Hakeem James is a Black millennial founder from Ohio who recently moved his startup to Dallas.
Jeff Bezos is an entrepreneur and investor who founded Amazon.
Outside of launching startups, what else do these two men have in common?
It’s being customer obsessive.
If you’re new to this term, being customer obsessive or having customer obsession means you work hard to continuously add value to the customer experience. As a business leader, you regularly collect customer feedback, and the customer needs are prioritized in your biz goals.
Jeff Bezos was once quoted saying, “The number one thing that has made us successful at Amazon is having an obsessive, compulsive focus on the customer.”
Hakeem and his team over at CustomerX.i have this same type of big boss energy and practice it every day.
If you’re unaware, CustomerX.i is a tech company that dives deep into the ocean of data to bring insights back to the surface to help you, as a business leader, find, understand and engage your customers.
As Hakeem told Mogul Millennial, “We are primarily for restaurants. We do service other mom-and-pop type businesses but we are geared and set up to primarily serve restaurants as our focus for today.”
Growing up in Ohio, Hakeem saw it wasn't really the big brands making a difference in his community - it was the mom-and-pop shops. Post-college, it was important for Hakeem to do as much as possible to impact those mom-and-pop businesses that have done, and still do, so much for our communities. As a tech founder, Hakeem does this by arming restaurants and other businesses with technology that's generally too expensive or complicated to use.
Through his tech company, Hakeem helps these businesses have that same type of energy that he and Jeff Bezos share - being customer obsessive.
Recently at Mogul Millennial, we chatted with Hakeem about what he’s building over at CustomerX.i, and how being customer-obsessed has helped him grow his business.
Here are the top takeaways from our convo.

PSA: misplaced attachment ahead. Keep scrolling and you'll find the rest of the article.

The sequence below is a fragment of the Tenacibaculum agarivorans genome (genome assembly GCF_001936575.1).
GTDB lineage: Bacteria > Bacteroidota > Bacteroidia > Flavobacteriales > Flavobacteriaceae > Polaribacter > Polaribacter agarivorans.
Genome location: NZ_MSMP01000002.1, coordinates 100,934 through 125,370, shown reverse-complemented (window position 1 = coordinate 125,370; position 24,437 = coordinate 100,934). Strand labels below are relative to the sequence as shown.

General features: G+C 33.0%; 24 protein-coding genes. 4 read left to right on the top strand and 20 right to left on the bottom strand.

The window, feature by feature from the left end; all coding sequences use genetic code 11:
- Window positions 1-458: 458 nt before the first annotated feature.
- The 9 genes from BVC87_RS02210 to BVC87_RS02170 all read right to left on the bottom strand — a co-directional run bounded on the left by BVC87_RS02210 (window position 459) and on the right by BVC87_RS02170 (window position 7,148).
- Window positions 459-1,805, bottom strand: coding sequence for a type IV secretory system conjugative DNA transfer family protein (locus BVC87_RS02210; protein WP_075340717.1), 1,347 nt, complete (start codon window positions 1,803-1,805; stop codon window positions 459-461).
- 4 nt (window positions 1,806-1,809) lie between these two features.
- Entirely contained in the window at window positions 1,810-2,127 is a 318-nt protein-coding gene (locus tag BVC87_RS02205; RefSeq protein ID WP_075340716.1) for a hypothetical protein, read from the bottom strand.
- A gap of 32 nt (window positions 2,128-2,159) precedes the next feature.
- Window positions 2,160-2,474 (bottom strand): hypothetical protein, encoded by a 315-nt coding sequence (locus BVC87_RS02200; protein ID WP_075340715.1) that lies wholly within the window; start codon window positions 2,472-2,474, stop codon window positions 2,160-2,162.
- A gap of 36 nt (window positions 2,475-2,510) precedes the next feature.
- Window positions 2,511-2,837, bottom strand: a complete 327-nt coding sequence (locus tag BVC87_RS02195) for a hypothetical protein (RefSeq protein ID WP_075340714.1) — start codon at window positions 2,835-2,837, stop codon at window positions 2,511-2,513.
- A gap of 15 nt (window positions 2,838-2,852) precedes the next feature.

How has your previous career experience laid the foundation for your startup?
I've worn the hat of leading innovation for some time - whether that was heading a product or just being a part of innovation teams. My background was classically trained as a chemist where I was in charge of new formulations, and just finding out what's next and what's working. I’m used to testing and failing, so that gave me a strong appetite to move on from things that don't work quickly. My previous career experience also taught me to dig really deep with things that do work.
Starting CustomerX.i, getting that early validation, and really understanding our customers to make sure we're solving a pain point for them was the foundation of my business.
We started by doing strong customer interviews to make sure what we were building was actually needed. Once we saw we were truly solving a pain point, we knew we were on to something.
Just think about it.
Restaurants don’t see the vast majority of their customers that walk through the door and sometimes they struggle with knowing them. Some restaurants can accomplish this through loyalty programs, and at times, we work alongside those loyalty programs too to make them stronger.
However, when you think of loyalty programs for restaurants, often Chick-fil-A and Starbucks come to mind. But really, once you get outside of that, not a lot of loyalty programs for other restaurants are generally used in the food and restaurant space.
Because of this and other reasons, the majority of stores are not able to capture and really understand who their customers are. At CustomerX.i, we pull data directly from point of sale and other methods inside the store to recognize up to 80% of customers that walk through the door - and in some cases, higher.
So when you think about mom-and-pop shops that can’t afford to build a loyalty program, CustomerX.i is their start. We're helping them find more of their customers that they typically wouldn’t be able to find, and we help them understand what’s leading their customers to purchase. Then ultimately, we help them market to their customers, whether it's the soccer mom that is coming in, or someone trying to build a quick meal out of convenience.